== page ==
Multiple proxy datasets can clarify ancient climate regimes

UNIVERSITY PARK, Pa. -- Tree ring and oxygen isotope data from the U.S. Pacific Northwest do not provide the same information on past precipitation, but rather than causing a problem, the differing results are a good thing, according to a team of geologists.

The researchers are trying to understand the larger spatial patterns and timing of drought in the arid and semiarid areas of the American West.

"We generally understand that the Medieval Climate Anomaly, a warm period in much of the northern hemisphere that occurred about 950 to 1250 was a dry period in the American West," said Byron A. Steinman, postdoctoral researcher in meteorology, Penn State. "But there is complexity to the patterns of drought and it may not have been dry in winter in the Pacific Northwest."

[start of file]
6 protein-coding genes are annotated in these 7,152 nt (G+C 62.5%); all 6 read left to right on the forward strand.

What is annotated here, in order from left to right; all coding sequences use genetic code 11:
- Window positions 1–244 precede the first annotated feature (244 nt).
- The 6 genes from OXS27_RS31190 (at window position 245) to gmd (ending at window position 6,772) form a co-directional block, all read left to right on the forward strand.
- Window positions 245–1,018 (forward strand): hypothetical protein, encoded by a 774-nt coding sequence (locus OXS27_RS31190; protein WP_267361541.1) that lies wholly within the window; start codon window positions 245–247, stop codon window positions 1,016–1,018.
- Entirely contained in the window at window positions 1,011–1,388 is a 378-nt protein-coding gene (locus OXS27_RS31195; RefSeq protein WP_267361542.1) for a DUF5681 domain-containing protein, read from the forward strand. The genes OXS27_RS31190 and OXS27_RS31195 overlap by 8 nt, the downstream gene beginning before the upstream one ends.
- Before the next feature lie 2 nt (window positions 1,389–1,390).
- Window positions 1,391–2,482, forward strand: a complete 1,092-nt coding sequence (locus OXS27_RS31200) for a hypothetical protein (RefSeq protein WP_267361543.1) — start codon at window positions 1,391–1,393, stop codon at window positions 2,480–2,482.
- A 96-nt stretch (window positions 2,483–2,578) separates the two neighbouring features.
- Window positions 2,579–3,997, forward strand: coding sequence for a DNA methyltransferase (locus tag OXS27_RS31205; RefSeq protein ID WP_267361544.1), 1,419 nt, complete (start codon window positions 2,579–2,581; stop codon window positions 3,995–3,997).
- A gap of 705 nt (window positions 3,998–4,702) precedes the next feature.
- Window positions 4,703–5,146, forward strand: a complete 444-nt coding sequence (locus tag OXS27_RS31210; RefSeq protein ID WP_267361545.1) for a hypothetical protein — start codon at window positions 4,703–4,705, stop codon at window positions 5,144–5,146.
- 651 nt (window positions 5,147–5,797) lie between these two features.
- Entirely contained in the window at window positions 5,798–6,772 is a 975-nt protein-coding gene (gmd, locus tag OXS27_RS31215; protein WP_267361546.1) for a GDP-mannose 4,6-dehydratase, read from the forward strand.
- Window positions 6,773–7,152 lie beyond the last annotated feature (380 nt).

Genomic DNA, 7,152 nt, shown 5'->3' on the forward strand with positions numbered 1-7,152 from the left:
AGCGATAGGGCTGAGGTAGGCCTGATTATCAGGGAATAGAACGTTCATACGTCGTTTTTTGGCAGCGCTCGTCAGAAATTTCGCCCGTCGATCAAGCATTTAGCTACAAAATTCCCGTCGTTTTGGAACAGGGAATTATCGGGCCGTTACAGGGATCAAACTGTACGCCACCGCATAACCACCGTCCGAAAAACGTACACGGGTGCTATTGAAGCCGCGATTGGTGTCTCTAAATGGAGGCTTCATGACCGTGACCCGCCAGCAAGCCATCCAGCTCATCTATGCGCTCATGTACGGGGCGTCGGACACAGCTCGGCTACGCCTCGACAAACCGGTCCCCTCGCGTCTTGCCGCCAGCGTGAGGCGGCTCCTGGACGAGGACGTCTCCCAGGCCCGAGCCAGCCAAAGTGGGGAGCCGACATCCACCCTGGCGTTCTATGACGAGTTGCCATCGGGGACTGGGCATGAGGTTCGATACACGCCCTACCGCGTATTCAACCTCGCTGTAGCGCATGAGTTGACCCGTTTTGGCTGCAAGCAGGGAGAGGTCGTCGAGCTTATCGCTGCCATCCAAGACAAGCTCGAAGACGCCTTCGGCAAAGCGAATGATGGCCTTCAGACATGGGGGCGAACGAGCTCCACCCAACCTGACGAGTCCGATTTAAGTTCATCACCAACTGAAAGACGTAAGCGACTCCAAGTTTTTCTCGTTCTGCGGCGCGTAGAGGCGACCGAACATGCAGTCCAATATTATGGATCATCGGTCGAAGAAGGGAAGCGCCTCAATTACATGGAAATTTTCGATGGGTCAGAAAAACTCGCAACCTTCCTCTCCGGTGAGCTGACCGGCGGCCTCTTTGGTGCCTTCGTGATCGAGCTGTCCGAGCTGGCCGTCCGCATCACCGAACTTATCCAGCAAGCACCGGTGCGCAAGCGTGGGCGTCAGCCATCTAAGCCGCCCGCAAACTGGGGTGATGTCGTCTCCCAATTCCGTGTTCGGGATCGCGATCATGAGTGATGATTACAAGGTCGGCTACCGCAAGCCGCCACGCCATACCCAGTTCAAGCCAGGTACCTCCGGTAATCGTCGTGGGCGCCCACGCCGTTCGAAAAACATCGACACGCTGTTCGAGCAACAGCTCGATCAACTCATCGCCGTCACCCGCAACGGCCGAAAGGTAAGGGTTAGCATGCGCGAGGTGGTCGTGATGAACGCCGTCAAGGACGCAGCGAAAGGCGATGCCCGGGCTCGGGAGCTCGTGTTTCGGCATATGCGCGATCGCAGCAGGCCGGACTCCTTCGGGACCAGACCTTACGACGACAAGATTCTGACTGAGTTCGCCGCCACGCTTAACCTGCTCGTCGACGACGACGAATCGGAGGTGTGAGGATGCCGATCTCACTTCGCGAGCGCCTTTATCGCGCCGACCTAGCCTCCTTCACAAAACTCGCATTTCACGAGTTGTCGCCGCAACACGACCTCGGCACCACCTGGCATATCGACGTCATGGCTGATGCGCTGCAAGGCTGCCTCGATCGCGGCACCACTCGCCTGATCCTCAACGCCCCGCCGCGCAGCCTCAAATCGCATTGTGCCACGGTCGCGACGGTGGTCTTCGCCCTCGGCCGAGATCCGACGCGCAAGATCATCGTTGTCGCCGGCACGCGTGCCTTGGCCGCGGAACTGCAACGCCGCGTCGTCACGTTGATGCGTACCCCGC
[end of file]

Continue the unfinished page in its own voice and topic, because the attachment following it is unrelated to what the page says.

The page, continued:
East of the Cascade Mountains, the Pacific Northwest is dry and hot in the summer and wet in the winter now.

Estimates of past precipitation are made from proxies like tree rings, which can record amounts of precipitation and temperature. But tree rings are better at recording what happens during the spring and summer, when the tree is growing, than in the winter when the tree is not.

Steinman, who worked with Mark B. Abbott, professor of geology and planetary science, University of Pittsburgh, his Ph.D. advisor, looked at oxygen isotopes found in 1,500 years of sediment at the bottom of lakes. The isotopic composition of these sediments can reflect the amount of water that enters the lake, especially during the wet season.

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